Why is there so much mould in our houses?
For those of us living in Selly Oak, severe damp and mould is something we’re used to dealing with after a hard day’s work in the library.
Every winter, those lovely black speckles get worse and worse, with many landlords not really doing anything about it.
The Tab spoke to Jayne, whose house has been badly affected by mould.
Jayne said: “My walls grew two different colours of mould. It can’t be healthy.
“This isn’t Farmville. If I wanted to start harvesting organisms I would have just left uni and become a farmer.”
Jayne said her landlord has not been cooperative about fixing the problem.
She added: “We’ve mentioned it a few times. He hasn’t really done anything yet except promise someone to come round and take a look.”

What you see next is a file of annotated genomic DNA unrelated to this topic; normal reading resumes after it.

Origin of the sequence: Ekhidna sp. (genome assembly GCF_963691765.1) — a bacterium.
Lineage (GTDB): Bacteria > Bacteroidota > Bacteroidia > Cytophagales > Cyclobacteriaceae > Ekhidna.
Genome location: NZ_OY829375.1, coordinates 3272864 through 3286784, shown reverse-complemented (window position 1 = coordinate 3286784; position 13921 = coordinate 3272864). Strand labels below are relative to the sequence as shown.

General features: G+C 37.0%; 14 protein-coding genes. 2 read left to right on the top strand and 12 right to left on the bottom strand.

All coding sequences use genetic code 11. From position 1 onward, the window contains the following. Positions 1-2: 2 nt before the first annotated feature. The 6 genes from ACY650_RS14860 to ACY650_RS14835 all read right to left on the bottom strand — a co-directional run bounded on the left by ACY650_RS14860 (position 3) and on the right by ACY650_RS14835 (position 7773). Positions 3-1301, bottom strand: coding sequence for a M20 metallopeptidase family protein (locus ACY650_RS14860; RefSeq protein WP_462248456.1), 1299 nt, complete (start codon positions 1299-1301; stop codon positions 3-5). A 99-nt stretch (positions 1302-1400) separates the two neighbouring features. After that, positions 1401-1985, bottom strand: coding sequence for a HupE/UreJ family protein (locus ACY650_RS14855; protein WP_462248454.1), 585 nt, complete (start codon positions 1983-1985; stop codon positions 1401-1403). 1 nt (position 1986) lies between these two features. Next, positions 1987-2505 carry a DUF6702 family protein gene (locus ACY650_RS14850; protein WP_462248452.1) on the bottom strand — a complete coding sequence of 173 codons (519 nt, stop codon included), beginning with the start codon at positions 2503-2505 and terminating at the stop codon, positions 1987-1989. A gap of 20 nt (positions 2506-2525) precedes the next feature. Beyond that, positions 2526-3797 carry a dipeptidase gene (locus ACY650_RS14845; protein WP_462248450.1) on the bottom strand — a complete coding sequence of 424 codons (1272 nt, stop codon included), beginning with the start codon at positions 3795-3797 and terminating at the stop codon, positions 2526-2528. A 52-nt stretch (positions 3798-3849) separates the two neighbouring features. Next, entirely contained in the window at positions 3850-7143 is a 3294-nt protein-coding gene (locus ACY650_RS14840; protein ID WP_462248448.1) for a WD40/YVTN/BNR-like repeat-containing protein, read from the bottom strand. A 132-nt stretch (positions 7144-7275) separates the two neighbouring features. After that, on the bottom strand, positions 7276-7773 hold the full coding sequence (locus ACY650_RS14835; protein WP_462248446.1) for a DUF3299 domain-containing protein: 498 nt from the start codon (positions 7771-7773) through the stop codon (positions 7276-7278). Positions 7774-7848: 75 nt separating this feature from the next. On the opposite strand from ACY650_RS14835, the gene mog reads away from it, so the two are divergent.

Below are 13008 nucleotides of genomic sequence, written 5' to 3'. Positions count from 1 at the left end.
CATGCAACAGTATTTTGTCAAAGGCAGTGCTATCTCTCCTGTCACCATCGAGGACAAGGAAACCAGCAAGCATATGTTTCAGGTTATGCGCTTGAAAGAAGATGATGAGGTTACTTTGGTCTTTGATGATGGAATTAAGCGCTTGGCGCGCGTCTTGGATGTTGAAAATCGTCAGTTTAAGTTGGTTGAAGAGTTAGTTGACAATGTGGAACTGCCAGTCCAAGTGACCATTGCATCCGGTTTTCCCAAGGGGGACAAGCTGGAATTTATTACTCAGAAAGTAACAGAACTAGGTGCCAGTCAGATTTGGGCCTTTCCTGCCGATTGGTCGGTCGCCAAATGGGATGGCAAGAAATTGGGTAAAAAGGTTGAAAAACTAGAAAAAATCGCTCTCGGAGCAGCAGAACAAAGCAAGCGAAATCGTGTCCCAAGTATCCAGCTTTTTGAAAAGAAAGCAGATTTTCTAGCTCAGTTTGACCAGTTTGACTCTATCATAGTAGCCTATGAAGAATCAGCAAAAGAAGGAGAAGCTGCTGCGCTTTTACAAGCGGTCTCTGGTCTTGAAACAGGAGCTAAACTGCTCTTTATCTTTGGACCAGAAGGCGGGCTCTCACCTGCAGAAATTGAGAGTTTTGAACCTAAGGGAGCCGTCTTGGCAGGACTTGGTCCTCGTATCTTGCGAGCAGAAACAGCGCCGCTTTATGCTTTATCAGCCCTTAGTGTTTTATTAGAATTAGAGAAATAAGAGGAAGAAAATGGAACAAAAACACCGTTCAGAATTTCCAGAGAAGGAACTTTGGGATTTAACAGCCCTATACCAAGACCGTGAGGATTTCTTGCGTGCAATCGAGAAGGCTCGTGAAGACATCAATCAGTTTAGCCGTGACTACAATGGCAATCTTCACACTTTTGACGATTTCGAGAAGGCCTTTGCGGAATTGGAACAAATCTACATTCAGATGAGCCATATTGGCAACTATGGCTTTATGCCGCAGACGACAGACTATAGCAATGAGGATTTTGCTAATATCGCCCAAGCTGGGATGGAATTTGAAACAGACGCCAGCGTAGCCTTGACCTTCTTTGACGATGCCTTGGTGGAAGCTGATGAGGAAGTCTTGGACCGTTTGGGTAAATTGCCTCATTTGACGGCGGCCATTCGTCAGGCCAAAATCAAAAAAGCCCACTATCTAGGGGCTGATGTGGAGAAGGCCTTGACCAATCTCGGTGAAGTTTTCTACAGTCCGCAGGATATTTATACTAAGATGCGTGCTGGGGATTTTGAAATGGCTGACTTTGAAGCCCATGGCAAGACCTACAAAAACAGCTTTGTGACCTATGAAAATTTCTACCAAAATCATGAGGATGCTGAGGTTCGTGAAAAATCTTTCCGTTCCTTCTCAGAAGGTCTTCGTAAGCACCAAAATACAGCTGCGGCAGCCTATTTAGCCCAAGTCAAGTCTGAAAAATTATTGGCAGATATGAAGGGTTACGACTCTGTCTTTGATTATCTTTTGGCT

Anthony, a postgraduate Civil Engineering student who also lives in the house told The Tab: “I’ve seen less mould on month-old bread than there is in our house.”
Having mould in your home can seriously affect your health, with the NHS Direct website saying: “If you have damp and mould you’re more likely to have respiratory problems, respiratory infections, allergies or asthma. Damp and mould can also affect the immune system.”
There are products available to clean mould spores, but they are often expensive and the cleaning is time consuming.
Henry, a third year English student thinks we shouldn’t be out of pocket because of landlord’s laziness.
He said: “It’s a landlord’s responsibility to fix problems in their property. Why should students be paying for extra cleaning supplies and wasting our time over a problem we didn’t cause.”
A representative from Broadcourt told The Tab there isn’t much landlords can do.
“It’s a structural problem”, they said. “Once mould is in a room it’s hard to get it out. But you should always contact your landlord and let them know.”